men talkingPurpose:
Mediation is a problem solving process. The people who are directly involved work with a neutral third party to identify and discuss the issues, build new levels of understanding of each other’s point of view and create what they consider to be the most constructive and fairest solutions.

Carolyn’s responsibility is to create a safe environment in which people can discuss their concerns and develop their own solutions. She will not be a “judge” and impose decisions on any issues other than process. She is obligated to work on behalf of each person equally. Carolyn will use techniques to help participants think creatively, test ideas against reality and weigh options.

The people who are directly involved in the situation are encouraged to approach the process from a discovery and problem solving point of view. Each person participate better understand the other person’s concerns and work to incorporate new information into potential new solutions. Participants are the decision makers in the mediation process and have control over whether they agree to the options proposed.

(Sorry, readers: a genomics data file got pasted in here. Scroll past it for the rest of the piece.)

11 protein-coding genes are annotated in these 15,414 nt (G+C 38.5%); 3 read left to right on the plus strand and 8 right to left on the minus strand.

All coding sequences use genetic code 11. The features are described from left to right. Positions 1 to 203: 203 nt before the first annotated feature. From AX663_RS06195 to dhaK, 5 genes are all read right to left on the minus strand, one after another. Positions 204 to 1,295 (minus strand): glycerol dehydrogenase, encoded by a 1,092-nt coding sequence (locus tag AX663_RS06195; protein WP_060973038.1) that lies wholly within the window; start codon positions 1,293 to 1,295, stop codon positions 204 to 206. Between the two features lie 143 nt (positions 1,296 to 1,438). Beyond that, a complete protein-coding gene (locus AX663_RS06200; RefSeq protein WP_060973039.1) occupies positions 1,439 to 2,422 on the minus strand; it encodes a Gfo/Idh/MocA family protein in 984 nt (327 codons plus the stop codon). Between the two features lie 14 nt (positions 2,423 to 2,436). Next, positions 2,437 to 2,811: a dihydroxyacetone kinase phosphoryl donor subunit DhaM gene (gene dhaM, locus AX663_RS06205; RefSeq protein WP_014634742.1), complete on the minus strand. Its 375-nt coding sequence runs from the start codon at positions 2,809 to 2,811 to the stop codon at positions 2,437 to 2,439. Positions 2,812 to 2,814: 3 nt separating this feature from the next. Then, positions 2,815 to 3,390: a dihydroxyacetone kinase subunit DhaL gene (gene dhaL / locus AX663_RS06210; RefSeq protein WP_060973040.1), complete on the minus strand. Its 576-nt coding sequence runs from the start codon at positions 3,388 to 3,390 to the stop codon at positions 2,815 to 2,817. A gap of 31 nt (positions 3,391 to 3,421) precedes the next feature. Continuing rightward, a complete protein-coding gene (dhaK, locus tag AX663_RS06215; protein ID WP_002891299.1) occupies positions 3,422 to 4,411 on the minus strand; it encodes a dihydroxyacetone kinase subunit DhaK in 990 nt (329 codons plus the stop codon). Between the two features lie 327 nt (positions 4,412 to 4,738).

Voluntary Participation:
Everyone involved has volunteered to participate in the process. Any person may withdraw from or suspend her participation at any time, for any reason. The others, however, may agree to continue after that person leaves.

Carolyn will not share the details of the information discussed during the session with anyone who did not participate in it. Wis. Stat. 904.085. protects the confidentiality of the mediation process since it prohibits mediators from being required to share any information about the mediation discussion. The group will decide which pieces of information if any may be shared with others who are outside of the process.

smiling menIndividual Discussions –  Caucuses:
Sometimes talking privately helps the process. Any person may ask for “caucus” sessions during which time they may talk with Carolyn alone. When a caucus is called, Carolyn will talk with each person before continuing with a group meeting.

Ground rules:

  • Listen to the other person
  • Jot a note to yourself about a point you would like to make instead of interrupting
  • Be respectful of others